Wednesday, March 09, 2011

Reflections on the Beck series

When you come across an author you really like there is always that dilemma that as you plough through their catalogue and get closer to the end of their output you know that the moment when you finish is getting nearer.

So it was perhaps for that reason that completing the tenth and final Martin Beck crime story from husband and wife team Maj Sjowall and Per Wahloo took a bit longer to get to than I planned.

Having completed it and as a result finished the Beck books I'd like to just make a few comments about the experience.

Firstly, this was my first introduction to Swedish crime writing, which is so much in vogue now but was virgin territory when these books were written back in the 1970s. As a result through the pages of these books I was introduced to a country that was cold most of the time, windswept and had the same problems you find anywhere else with drugs and murder occupying the police.

But these books also provided a political and social context as a backdrop to their stories so the changing nature of the police, becoming armed and more authoritarian, is also a feature along with references to anti-Vietnam war protests and some of the demands for the legalisation of drugs.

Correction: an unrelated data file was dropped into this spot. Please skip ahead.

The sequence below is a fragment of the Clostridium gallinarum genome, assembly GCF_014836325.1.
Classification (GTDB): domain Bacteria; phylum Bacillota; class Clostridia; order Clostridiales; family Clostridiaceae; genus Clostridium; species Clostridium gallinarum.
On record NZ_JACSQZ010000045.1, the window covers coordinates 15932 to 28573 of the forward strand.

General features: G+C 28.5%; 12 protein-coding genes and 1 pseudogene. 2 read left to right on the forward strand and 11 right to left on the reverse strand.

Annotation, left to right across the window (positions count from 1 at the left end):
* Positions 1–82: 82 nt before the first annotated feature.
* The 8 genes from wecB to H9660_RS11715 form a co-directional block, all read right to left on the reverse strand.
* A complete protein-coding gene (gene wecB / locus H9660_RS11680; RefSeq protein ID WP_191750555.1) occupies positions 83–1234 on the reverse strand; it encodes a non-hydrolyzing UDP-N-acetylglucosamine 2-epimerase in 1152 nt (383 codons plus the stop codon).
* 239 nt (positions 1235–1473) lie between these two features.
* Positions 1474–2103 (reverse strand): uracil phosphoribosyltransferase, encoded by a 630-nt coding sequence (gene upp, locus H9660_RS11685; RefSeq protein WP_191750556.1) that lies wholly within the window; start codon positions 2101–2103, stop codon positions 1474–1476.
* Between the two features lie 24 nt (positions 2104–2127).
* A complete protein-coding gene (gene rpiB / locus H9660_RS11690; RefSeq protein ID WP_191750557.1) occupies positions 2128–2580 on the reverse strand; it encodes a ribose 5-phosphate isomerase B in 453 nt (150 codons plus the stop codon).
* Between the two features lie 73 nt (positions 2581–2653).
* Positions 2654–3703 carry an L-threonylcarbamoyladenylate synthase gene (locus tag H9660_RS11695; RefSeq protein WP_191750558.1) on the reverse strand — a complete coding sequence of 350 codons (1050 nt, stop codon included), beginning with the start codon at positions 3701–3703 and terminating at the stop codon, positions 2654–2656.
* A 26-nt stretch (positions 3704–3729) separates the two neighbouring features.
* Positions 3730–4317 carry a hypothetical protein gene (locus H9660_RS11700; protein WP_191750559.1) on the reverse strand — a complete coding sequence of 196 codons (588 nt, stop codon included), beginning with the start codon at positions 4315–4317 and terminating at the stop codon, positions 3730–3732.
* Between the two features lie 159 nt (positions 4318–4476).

Throughout the series of books a small team of police officers that operate around the central character of Martin Beck are introduced and one of these Kollberg, a good policeman, goes as far as to leave the force because he cannot live with the changes that are happening to the police.

Secondly, the style of the books introduces a reader into a world where crimes can take months and years to solve and often it is a bit of luck that helps solve them rather than the great ability of a master detective. The first book Roseanna had just one such case that took the police months to solve.

Given that the action can be slow to come to a head you could be forgiven for wondering why you stick with it. The answer is a mixture of great characteisation, you want to know more about Beck and his colleagues, and an ability to pull out some of the detail from the background into the foreground.

Although these days it's all about girls and dragon tatoos and snowmen the Beck books are some of the orignials and for those who enjoy a good crime read and police procedural it's hard to beat these books. I'm sad to have finished them but very grateful that I came across them.

No comments: